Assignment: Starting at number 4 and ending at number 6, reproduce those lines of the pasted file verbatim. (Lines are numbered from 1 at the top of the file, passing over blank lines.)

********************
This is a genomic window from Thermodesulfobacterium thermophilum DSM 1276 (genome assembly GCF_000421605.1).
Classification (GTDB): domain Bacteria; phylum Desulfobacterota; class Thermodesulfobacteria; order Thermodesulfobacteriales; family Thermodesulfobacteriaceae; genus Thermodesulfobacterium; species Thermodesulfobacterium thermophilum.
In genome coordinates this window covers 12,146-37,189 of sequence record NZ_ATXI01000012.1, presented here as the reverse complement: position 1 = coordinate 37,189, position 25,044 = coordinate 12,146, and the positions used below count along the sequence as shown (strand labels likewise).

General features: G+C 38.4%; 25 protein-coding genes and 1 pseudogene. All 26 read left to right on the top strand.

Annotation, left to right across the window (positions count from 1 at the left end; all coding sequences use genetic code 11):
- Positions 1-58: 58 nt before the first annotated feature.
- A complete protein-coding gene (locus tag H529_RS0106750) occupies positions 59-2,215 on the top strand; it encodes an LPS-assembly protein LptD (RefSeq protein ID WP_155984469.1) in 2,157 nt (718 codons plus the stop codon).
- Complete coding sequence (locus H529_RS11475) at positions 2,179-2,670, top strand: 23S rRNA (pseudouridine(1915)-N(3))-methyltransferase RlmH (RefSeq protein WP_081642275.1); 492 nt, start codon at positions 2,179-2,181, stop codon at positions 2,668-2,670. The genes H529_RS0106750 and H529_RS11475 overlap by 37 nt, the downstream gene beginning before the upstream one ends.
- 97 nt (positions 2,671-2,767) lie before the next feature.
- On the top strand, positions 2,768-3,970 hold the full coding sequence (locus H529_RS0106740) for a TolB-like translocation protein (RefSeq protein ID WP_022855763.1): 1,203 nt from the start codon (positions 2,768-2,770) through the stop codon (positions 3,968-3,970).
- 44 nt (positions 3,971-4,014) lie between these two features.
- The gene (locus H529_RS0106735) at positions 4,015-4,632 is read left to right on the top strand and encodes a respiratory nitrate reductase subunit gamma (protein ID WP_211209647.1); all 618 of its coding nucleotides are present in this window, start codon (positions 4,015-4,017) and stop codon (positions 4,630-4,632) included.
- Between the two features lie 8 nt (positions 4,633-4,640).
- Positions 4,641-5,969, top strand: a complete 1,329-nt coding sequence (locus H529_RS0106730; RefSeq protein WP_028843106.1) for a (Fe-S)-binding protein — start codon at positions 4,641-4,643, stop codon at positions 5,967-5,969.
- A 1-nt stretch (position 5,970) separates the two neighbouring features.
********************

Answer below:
General features: G+C 38.4%; 25 protein-coding genes and 1 pseudogene. All 26 read left to right on the top strand.

Annotation, left to right across the window (positions count from 1 at the left end; all coding sequences use genetic code 11):
- Positions 1-58: 58 nt before the first annotated feature.